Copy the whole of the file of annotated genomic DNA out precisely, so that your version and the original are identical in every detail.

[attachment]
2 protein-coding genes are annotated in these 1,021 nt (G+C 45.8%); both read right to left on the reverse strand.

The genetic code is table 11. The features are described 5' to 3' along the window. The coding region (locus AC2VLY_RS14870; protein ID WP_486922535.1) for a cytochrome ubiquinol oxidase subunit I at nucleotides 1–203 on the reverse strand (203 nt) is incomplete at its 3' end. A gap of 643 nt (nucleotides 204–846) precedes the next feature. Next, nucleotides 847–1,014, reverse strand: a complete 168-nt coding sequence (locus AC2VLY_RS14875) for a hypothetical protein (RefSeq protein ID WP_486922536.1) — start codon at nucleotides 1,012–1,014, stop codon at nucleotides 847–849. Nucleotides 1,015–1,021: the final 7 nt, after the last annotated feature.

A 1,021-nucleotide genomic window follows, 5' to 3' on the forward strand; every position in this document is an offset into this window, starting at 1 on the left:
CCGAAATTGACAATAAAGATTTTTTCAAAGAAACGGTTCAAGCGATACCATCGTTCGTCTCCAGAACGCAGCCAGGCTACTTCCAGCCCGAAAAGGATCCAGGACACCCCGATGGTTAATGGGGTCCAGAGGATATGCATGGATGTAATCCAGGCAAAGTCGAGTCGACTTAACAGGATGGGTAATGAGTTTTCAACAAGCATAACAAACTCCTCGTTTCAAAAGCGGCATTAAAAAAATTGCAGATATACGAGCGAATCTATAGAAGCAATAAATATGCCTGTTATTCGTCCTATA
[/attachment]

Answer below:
2 protein-coding genes are annotated in these 1,021 nt (G+C 45.8%); both read right to left on the reverse strand.

The genetic code is table 11. The features are described 5' to 3' along the window. The coding region (locus AC2VLY_RS14870; protein ID WP_486922535.1) for a cytochrome ubiquinol oxidase subunit I at nucleotides 1–203 on the reverse strand (203 nt) is incomplete at its 3' end. A gap of 643 nt (nucleotides 204–846) precedes the next feature. Next, nucleotides 847–1,014, reverse strand: a complete 168-nt coding sequence (locus AC2VLY_RS14875) for a hypothetical protein (RefSeq protein ID WP_486922536.1) — start codon at nucleotides 1,012–1,014, stop codon at nucleotides 847–849. Nucleotides 1,015–1,021: the final 7 nt, after the last annotated feature.

A 1,021-nucleotide genomic window follows, 5' to 3' on the forward strand; every position in this document is an offset into this window, starting at 1 on the left:
CCGAAATTGACAATAAAGATTTTTTCAAAGAAACGGTTCAAGCGATACCATCGTTCGTCTCCAGAACGCAGCCAGGCTACTTCCAGCCCGAAAAGGATCCAGGACACCCCGATGGTTAATGGGGTCCAGAGGATATGCATGGATGTAATCCAGGCAAAGTCGAGTCGACTTAACAGGATGGGTAATGAGTTTTCAACAAGCATAACAAACTCCTCGTTTCAAAAGCGGCATTAAAAAAATTGCAGATATACGAGCGAATCTATAGAAGCAATAAATATGCCTGTTATTCGTCCTATA